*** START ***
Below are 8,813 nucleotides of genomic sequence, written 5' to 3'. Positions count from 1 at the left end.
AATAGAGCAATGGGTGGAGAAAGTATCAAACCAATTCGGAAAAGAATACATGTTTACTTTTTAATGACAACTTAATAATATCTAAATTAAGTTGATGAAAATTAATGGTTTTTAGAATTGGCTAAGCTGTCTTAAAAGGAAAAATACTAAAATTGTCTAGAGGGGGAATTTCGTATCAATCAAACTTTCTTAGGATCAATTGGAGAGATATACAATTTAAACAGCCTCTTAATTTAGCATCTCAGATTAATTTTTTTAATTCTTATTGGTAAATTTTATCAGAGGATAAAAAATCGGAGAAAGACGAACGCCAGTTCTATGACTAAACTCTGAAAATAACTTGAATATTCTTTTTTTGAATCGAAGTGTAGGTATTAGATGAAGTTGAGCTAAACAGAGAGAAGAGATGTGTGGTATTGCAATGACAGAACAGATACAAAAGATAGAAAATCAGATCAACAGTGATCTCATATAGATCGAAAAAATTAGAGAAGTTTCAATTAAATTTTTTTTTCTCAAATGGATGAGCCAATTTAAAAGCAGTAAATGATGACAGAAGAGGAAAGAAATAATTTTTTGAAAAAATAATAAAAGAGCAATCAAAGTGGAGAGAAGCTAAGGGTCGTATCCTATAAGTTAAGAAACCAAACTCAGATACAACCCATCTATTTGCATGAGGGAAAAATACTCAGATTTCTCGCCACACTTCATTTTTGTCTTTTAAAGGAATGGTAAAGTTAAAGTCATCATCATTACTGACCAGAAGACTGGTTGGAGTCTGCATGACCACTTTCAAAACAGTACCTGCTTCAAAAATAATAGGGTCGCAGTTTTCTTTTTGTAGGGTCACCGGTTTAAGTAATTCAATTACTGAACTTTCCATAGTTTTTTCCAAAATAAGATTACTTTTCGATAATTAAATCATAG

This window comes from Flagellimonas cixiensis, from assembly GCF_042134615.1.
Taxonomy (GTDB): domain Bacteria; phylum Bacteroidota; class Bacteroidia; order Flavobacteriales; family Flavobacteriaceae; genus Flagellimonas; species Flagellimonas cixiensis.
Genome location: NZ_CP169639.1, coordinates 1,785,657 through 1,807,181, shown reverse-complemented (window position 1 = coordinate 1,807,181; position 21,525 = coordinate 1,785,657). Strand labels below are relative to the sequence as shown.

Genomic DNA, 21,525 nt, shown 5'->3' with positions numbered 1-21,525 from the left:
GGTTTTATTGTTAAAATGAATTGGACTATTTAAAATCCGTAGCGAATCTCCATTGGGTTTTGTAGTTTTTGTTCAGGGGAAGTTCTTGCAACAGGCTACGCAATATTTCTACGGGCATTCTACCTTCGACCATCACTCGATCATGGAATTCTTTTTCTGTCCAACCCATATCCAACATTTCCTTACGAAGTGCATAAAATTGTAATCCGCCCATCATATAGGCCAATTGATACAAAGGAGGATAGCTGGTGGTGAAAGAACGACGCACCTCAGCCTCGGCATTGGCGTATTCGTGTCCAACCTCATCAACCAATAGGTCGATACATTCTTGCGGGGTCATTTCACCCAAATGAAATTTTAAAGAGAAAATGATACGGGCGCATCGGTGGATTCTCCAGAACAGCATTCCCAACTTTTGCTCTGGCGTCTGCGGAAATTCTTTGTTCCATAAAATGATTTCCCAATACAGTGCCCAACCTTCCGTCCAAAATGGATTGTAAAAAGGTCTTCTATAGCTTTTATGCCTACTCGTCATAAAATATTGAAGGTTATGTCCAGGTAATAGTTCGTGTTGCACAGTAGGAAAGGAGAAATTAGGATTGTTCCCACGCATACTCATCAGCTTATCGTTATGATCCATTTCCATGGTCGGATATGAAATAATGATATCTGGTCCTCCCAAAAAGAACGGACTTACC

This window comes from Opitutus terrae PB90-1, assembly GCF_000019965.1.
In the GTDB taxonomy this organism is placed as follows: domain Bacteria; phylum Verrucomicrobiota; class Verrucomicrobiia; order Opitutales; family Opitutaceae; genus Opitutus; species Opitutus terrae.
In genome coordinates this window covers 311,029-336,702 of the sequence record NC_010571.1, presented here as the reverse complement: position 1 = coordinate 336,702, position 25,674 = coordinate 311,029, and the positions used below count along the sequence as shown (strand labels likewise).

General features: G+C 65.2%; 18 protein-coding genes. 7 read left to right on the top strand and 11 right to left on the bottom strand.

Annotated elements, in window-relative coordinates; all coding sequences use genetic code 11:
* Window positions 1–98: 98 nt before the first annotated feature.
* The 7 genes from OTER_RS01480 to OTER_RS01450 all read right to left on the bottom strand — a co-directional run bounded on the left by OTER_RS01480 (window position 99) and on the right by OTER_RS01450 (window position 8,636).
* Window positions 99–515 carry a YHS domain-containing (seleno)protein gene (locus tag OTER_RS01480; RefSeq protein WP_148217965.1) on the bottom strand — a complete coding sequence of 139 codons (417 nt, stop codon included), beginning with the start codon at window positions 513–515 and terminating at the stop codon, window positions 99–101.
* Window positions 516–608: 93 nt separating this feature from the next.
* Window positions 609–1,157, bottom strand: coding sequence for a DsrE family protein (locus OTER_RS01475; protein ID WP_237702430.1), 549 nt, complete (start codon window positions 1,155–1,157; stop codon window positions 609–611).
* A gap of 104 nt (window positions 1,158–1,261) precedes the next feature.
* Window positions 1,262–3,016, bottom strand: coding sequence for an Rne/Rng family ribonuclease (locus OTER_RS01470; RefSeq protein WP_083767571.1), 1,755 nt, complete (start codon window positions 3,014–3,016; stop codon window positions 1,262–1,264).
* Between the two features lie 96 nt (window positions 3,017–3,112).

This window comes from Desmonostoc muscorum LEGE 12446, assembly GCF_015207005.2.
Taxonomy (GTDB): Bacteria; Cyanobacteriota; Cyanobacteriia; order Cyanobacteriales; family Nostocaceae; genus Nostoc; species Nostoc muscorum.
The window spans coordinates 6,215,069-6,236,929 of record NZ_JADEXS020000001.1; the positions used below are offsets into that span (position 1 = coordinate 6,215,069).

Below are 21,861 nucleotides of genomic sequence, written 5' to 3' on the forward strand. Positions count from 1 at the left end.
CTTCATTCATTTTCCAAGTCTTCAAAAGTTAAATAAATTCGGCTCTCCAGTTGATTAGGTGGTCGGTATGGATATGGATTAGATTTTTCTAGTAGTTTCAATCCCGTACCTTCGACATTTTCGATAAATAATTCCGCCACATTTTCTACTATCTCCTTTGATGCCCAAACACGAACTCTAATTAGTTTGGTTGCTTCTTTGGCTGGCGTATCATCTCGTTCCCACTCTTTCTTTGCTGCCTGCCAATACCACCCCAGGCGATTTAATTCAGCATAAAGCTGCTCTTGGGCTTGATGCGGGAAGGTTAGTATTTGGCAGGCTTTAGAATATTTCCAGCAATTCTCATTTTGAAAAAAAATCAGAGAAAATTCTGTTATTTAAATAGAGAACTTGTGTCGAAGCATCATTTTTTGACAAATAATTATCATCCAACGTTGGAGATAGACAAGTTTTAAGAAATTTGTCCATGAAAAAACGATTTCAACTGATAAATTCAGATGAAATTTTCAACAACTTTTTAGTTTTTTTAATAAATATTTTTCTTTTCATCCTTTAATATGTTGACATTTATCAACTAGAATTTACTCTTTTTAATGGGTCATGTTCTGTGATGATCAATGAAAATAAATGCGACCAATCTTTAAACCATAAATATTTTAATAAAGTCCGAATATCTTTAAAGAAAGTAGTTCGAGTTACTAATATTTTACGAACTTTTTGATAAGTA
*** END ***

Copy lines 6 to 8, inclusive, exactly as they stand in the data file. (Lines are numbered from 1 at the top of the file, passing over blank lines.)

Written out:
Genomic DNA, 21,525 nt, shown 5'->3' with positions numbered 1-21,525 from the left:
GGTTTTATTGTTAAAATGAATTGGACTATTTAAAATCCGTAGCGAATCTCCATTGGGTTTTGTAGTTTTTGTTCAGGGGAAGTTCTTGCAACAGGCTACGCAATATTTCTACGGGCATTCTACCTTCGACCATCACTCGATCATGGAATTCTTTTTCTGTCCAACCCATATCCAACATTTCCTTACGAAGTGCATAAAATTGTAATCCGCCCATCATATAGGCCAATTGATACAAAGGAGGATAGCTGGTGGTGAAAGAACGACGCACCTCAGCCTCGGCATTGGCGTATTCGTGTCCAACCTCATCAACCAATAGGTCGATACATTCTTGCGGGGTCATTTCACCCAAATGAAATTTTAAAGAGAAAATGATACGGGCGCATCGGTGGATTCTCCAGAACAGCATTCCCAACTTTTGCTCTGGCGTCTGCGGAAATTCTTTGTTCCATAAAATGATTTCCCAATACAGTGCCCAACCTTCCGTCCAAAATGGATTGTAAAAAGGTCTTCTATAGCTTTTATGCCTACTCGTCATAAAATATTGAAGGTTATGTCCAGGTAATAGTTCGTGTTGCACAGTAGGAAAGGAGAAATTAGGATTGTTCCCACGCATACTCATCAGCTTATCGTTATGATCCATTTCCATGGTCGGATATGAAATAATGATATCTGGTCCTCCCAAAAAGAACGGACTTACC

This window comes from Opitutus terrae PB90-1, assembly GCF_000019965.1.